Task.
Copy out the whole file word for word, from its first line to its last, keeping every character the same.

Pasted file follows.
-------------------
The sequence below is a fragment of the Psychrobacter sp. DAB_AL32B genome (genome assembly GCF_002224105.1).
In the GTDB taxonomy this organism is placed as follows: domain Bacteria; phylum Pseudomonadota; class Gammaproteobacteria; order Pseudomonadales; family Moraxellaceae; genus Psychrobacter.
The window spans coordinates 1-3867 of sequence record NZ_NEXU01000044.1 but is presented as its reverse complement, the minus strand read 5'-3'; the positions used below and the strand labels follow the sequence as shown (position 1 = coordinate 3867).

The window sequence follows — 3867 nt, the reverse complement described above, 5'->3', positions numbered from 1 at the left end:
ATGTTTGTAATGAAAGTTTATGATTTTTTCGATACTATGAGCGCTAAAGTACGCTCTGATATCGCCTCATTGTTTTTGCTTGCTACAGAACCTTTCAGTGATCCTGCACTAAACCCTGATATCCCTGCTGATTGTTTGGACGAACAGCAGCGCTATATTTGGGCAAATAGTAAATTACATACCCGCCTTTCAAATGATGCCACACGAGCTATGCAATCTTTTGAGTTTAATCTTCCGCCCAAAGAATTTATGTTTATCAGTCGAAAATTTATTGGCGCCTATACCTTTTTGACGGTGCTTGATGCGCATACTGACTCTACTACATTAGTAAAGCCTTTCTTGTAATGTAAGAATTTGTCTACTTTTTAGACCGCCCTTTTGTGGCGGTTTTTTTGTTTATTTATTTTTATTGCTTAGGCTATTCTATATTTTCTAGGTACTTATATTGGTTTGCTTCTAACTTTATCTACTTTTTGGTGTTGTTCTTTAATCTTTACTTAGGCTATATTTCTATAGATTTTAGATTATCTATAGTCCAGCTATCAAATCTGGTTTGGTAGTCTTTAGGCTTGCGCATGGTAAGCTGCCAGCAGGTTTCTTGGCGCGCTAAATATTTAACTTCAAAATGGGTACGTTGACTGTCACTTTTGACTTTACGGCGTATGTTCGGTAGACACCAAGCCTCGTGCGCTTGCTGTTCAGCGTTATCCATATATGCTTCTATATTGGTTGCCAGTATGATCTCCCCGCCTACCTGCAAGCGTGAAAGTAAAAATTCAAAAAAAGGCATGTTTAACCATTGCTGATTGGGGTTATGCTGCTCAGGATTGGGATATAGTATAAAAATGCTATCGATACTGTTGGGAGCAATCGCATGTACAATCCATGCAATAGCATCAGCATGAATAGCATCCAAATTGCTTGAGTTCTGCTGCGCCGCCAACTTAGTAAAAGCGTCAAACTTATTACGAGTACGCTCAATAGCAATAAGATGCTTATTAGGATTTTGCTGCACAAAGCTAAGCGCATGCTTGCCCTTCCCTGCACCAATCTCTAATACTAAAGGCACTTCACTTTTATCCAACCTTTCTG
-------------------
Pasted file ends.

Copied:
The sequence below is a fragment of the Psychrobacter sp. DAB_AL32B genome (genome assembly GCF_002224105.1).
In the GTDB taxonomy this organism is placed as follows: domain Bacteria; phylum Pseudomonadota; class Gammaproteobacteria; order Pseudomonadales; family Moraxellaceae; genus Psychrobacter.
The window spans coordinates 1-3867 of sequence record NZ_NEXU01000044.1 but is presented as its reverse complement, the minus strand read 5'-3'; the positions used below and the strand labels follow the sequence as shown (position 1 = coordinate 3867).

The window sequence follows — 3867 nt, the reverse complement described above, 5'->3', positions numbered from 1 at the left end:
ATGTTTGTAATGAAAGTTTATGATTTTTTCGATACTATGAGCGCTAAAGTACGCTCTGATATCGCCTCATTGTTTTTGCTTGCTACAGAACCTTTCAGTGATCCTGCACTAAACCCTGATATCCCTGCTGATTGTTTGGACGAACAGCAGCGCTATATTTGGGCAAATAGTAAATTACATACCCGCCTTTCAAATGATGCCACACGAGCTATGCAATCTTTTGAGTTTAATCTTCCGCCCAAAGAATTTATGTTTATCAGTCGAAAATTTATTGGCGCCTATACCTTTTTGACGGTGCTTGATGCGCATACTGACTCTACTACATTAGTAAAGCCTTTCTTGTAATGTAAGAATTTGTCTACTTTTTAGACCGCCCTTTTGTGGCGGTTTTTTTGTTTATTTATTTTTATTGCTTAGGCTATTCTATATTTTCTAGGTACTTATATTGGTTTGCTTCTAACTTTATCTACTTTTTGGTGTTGTTCTTTAATCTTTACTTAGGCTATATTTCTATAGATTTTAGATTATCTATAGTCCAGCTATCAAATCTGGTTTGGTAGTCTTTAGGCTTGCGCATGGTAAGCTGCCAGCAGGTTTCTTGGCGCGCTAAATATTTAACTTCAAAATGGGTACGTTGACTGTCACTTTTGACTTTACGGCGTATGTTCGGTAGACACCAAGCCTCGTGCGCTTGCTGTTCAGCGTTATCCATATATGCTTCTATATTGGTTGCCAGTATGATCTCCCCGCCTACCTGCAAGCGTGAAAGTAAAAATTCAAAAAAAGGCATGTTTAACCATTGCTGATTGGGGTTATGCTGCTCAGGATTGGGATATAGTATAAAAATGCTATCGATACTGTTGGGAGCAATCGCATGTACAATCCATGCAATAGCATCAGCATGAATAGCATCCAAATTGCTTGAGTTCTGCTGCGCCGCCAACTTAGTAAAAGCGTCAAACTTATTACGAGTACGCTCAATAGCAATAAGATGCTTATTAGGATTTTGCTGCACAAAGCTAAGCGCATGCTTGCCCTTCCCTGCACCAATCTCTAATACTAAAGGCACTTCACTTTTATCCAACCTTTCTG